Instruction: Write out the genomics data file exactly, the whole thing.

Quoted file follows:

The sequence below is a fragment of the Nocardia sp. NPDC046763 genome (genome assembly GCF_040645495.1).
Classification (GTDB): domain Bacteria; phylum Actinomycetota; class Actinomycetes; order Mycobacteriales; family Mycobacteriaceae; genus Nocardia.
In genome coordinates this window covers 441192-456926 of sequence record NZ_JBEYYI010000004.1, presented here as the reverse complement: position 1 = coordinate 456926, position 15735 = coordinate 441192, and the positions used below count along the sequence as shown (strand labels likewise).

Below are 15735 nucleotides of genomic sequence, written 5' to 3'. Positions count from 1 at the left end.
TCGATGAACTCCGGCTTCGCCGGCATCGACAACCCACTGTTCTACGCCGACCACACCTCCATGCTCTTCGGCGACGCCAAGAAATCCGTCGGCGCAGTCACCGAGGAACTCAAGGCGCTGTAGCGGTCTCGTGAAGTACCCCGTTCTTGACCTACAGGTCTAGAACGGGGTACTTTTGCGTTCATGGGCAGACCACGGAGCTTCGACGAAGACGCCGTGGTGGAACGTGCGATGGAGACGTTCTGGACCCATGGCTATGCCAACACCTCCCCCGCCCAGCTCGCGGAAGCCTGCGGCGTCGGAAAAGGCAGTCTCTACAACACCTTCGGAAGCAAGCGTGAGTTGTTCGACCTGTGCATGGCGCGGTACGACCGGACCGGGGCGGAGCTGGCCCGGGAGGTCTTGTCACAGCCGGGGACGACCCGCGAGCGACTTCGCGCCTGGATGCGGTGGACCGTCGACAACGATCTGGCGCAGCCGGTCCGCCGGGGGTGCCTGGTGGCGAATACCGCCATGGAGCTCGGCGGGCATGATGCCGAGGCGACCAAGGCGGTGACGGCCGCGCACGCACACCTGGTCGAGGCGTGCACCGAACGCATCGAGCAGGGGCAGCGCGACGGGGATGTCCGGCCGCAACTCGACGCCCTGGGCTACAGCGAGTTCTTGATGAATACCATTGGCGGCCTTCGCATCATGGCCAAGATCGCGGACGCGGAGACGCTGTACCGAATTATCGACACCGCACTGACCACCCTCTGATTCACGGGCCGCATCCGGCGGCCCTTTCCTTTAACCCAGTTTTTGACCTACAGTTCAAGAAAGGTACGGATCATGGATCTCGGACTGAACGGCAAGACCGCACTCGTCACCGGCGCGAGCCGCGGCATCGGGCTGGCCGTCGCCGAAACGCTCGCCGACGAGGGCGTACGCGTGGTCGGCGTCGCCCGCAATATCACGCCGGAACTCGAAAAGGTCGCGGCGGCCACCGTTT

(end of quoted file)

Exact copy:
The sequence below is a fragment of the Nocardia sp. NPDC046763 genome (genome assembly GCF_040645495.1).
Classification (GTDB): domain Bacteria; phylum Actinomycetota; class Actinomycetes; order Mycobacteriales; family Mycobacteriaceae; genus Nocardia.
In genome coordinates this window covers 441192-456926 of sequence record NZ_JBEYYI010000004.1, presented here as the reverse complement: position 1 = coordinate 456926, position 15735 = coordinate 441192, and the positions used below count along the sequence as shown (strand labels likewise).

Below are 15735 nucleotides of genomic sequence, written 5' to 3'. Positions count from 1 at the left end.
TCGATGAACTCCGGCTTCGCCGGCATCGACAACCCACTGTTCTACGCCGACCACACCTCCATGCTCTTCGGCGACGCCAAGAAATCCGTCGGCGCAGTCACCGAGGAACTCAAGGCGCTGTAGCGGTCTCGTGAAGTACCCCGTTCTTGACCTACAGGTCTAGAACGGGGTACTTTTGCGTTCATGGGCAGACCACGGAGCTTCGACGAAGACGCCGTGGTGGAACGTGCGATGGAGACGTTCTGGACCCATGGCTATGCCAACACCTCCCCCGCCCAGCTCGCGGAAGCCTGCGGCGTCGGAAAAGGCAGTCTCTACAACACCTTCGGAAGCAAGCGTGAGTTGTTCGACCTGTGCATGGCGCGGTACGACCGGACCGGGGCGGAGCTGGCCCGGGAGGTCTTGTCACAGCCGGGGACGACCCGCGAGCGACTTCGCGCCTGGATGCGGTGGACCGTCGACAACGATCTGGCGCAGCCGGTCCGCCGGGGGTGCCTGGTGGCGAATACCGCCATGGAGCTCGGCGGGCATGATGCCGAGGCGACCAAGGCGGTGACGGCCGCGCACGCACACCTGGTCGAGGCGTGCACCGAACGCATCGAGCAGGGGCAGCGCGACGGGGATGTCCGGCCGCAACTCGACGCCCTGGGCTACAGCGAGTTCTTGATGAATACCATTGGCGGCCTTCGCATCATGGCCAAGATCGCGGACGCGGAGACGCTGTACCGAATTATCGACACCGCACTGACCACCCTCTGATTCACGGGCCGCATCCGGCGGCCCTTTCCTTTAACCCAGTTTTTGACCTACAGTTCAAGAAAGGTACGGATCATGGATCTCGGACTGAACGGCAAGACCGCACTCGTCACCGGCGCGAGCCGCGGCATCGGGCTGGCCGTCGCCGAAACGCTCGCCGACGAGGGCGTACGCGTGGTCGGCGTCGCCCGCAATATCACGCCGGAACTCGAAAAGGTCGCGGCGGCCACCGTTT